It’s often said the art of management is getting someone else to do something you want done because they want to do it. How exactly you achieve this in the workplace has preoccupied HR experts and employers alike since the dawn of business. However an analysis of soft and hard management techniques can be helpful to clarify and sharpen your workforce management approach.
Pressed for time and juggling tight resources, small businesses already typically and instinctively make use of a variety of management techniques – combining task-based direction with negotiation and persuasion. The latter typifies ‘soft management’ which a YouGov poll revealed was viewed as important to the current business success of 97% (600) of the senior managers polled. Not only that but a research report warned employers that a soft skill deficit would cost the UK close to £8.4 billion a year by 2020 in lost production.
What is soft and hard management?
You may not know it but, if you’re a manager or supervisor, chances are you’ve already been practicing soft and hard management. In the world of HR jargon they describe different approaches to the work that managers do to ensure the job gets done. So what do they mean?
Soft management takes account of the emotional needs of employees treating employees as individuals. This type of management focuses on the roles, rewards and motivations of employees and plans accordingly. Its key features include:
- Focusing on longer-term workforce planning
- Ensuring regular two-way communication
- Empowering individuals with delegated responsibilities
- Regular appraisals and development of staff
Hard management views employees as a resource of the business, alongside equipment and buildings. This type of management focuses on the requirements of the business, recruiting and managing them accordingly. Its key features include:
- Having a shorter-term focus on workforce planning, changing employee numbers through redundancy and recruitment more often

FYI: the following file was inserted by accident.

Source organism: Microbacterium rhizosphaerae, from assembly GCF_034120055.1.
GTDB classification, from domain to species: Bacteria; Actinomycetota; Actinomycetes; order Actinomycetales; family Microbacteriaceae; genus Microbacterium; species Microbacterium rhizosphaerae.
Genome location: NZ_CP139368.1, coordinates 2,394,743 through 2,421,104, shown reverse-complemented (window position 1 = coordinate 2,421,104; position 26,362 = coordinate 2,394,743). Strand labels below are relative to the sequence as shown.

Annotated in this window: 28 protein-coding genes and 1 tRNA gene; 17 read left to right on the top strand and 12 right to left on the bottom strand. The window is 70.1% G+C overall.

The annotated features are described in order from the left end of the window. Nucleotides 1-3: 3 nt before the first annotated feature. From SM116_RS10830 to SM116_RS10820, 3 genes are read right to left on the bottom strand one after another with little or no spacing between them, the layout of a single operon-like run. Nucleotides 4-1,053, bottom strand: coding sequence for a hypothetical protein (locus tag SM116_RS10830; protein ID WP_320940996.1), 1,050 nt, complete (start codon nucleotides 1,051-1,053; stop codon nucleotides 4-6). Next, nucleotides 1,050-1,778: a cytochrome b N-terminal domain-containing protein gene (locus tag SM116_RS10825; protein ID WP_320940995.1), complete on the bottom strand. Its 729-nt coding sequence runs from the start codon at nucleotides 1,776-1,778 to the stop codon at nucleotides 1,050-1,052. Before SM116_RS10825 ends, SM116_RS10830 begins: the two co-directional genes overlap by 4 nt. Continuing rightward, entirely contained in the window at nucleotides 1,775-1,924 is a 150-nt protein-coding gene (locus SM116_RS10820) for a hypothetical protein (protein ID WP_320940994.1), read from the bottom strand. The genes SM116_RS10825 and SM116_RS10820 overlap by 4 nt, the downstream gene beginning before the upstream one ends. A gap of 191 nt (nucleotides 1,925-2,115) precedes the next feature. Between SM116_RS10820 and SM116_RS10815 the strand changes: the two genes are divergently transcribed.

- Instructing individuals rather than empowering or delegating responsibility
- Less communication which tends to be top-down when it occurs
- Appraisal is based on good or bad judgments rather that development
Clearly, it’s not all black and white – there’s often a balance between soft and hard management. The most successful managers will draw on a combination soft and hard skills. Sometimes your strategy will depend on business goals and what you want to achieve at the time: use soft skills to build a stronger, more commited team while hard skills are handy to develop a more profitable and cost-effective business. In reality, any manager is likely to adopt factors from both types of management to get the best from their employees.
Nevertheless, while small businesses may find it easier to deal with the ‘hard’ technical or task-based skills, the value of soft skills such as encouraging team work, time-management and communication are becoming increasingly recognised. For a manager, it’s said that you may be recruited for your hard skills but it is the soft skills which will make or break your effectiveness.
Whatever your approach, it’s important to have great support systems. Efficient ways of monitoring absence, organising scheduling and running accurate payroll will leave you more time to do your job and keep in touch with your employees.
Chronologic’s Workforce Management System has been designed to meet the needs of both small and larger businesses. The system provides managers with the tools for organising employees, saving time and money.